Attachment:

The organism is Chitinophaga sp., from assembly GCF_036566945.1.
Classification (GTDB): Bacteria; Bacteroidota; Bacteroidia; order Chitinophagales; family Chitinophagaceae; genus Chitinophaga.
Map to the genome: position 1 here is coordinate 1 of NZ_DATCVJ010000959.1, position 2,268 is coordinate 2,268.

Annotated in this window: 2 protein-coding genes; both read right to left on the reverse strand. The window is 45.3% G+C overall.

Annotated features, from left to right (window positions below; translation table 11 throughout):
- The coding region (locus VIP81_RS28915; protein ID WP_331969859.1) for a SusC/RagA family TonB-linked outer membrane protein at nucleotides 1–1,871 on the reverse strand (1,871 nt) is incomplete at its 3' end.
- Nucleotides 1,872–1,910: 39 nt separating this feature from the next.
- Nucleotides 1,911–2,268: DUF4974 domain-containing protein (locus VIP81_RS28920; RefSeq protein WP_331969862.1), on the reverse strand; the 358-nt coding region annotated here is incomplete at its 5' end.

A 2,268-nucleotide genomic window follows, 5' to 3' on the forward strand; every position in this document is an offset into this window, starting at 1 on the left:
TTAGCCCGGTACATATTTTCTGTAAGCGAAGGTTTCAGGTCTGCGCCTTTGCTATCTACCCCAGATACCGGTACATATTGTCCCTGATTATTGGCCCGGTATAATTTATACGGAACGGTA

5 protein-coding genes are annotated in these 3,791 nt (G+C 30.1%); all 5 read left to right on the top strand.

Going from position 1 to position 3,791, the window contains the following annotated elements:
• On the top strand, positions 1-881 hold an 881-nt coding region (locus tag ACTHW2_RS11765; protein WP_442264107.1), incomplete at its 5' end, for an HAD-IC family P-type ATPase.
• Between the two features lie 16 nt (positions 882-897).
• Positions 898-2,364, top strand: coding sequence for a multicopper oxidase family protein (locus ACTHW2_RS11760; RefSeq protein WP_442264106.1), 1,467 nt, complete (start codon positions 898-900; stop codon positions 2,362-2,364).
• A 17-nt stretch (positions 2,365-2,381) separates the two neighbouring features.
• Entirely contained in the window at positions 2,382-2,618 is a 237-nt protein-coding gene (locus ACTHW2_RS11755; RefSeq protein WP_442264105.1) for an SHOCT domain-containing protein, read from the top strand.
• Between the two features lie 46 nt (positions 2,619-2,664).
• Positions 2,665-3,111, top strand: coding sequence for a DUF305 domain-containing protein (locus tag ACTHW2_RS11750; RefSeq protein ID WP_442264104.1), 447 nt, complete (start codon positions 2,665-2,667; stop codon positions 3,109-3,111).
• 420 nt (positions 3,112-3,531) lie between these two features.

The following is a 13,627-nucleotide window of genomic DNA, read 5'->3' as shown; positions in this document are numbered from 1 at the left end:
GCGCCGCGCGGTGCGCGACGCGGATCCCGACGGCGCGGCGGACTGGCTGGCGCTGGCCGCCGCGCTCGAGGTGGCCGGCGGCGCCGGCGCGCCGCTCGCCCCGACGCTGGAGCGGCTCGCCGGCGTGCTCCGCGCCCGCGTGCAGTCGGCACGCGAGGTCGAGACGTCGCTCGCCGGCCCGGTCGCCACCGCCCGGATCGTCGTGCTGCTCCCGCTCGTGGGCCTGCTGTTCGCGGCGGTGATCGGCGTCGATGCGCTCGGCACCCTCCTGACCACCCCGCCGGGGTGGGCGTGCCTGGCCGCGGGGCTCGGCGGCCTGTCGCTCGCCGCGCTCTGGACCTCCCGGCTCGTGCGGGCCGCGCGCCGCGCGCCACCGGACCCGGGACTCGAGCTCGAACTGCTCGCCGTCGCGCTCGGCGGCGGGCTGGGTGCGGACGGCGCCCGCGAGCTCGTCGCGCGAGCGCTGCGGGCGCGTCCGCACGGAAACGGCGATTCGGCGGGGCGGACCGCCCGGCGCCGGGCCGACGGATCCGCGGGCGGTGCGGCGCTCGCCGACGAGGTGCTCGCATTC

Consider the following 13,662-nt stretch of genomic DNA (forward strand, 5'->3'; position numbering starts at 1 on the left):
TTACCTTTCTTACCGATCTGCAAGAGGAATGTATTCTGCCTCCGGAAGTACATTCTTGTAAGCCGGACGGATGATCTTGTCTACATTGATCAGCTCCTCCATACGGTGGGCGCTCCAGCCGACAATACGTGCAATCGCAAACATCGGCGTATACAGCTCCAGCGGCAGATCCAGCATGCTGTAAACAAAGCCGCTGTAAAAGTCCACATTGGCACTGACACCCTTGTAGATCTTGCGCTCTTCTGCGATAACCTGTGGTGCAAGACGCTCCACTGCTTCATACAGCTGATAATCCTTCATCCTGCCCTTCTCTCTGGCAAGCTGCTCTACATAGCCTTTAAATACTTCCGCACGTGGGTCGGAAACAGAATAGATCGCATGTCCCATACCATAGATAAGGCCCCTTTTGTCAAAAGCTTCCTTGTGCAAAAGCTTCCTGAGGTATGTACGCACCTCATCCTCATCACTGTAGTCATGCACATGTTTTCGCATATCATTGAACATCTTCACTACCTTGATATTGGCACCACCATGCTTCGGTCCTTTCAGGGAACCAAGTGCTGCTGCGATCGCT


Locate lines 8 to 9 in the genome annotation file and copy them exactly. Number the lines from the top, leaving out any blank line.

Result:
- Nucleotides 1,911–2,268: DUF4974 domain-containing protein (locus VIP81_RS28920; RefSeq protein WP_331969862.1), on the reverse strand; the 358-nt coding region annotated here is incomplete at its 5' end.

A 2,268-nucleotide genomic window follows, 5' to 3' on the forward strand; every position in this document is an offset into this window, starting at 1 on the left: